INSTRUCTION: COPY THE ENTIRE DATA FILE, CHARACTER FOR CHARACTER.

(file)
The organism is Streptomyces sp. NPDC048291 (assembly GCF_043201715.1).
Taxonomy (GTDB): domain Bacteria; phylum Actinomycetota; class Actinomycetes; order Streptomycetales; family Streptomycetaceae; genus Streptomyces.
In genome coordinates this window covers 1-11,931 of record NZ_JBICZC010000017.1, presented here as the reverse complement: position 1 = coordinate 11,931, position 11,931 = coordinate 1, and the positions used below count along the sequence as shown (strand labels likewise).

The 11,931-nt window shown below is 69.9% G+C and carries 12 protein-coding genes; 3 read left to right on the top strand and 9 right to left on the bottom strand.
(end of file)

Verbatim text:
The organism is Streptomyces sp. NPDC048291 (assembly GCF_043201715.1).
Taxonomy (GTDB): domain Bacteria; phylum Actinomycetota; class Actinomycetes; order Streptomycetales; family Streptomycetaceae; genus Streptomyces.
In genome coordinates this window covers 1-11,931 of record NZ_JBICZC010000017.1, presented here as the reverse complement: position 1 = coordinate 11,931, position 11,931 = coordinate 1, and the positions used below count along the sequence as shown (strand labels likewise).

The 11,931-nt window shown below is 69.9% G+C and carries 12 protein-coding genes; 3 read left to right on the top strand and 9 right to left on the bottom strand.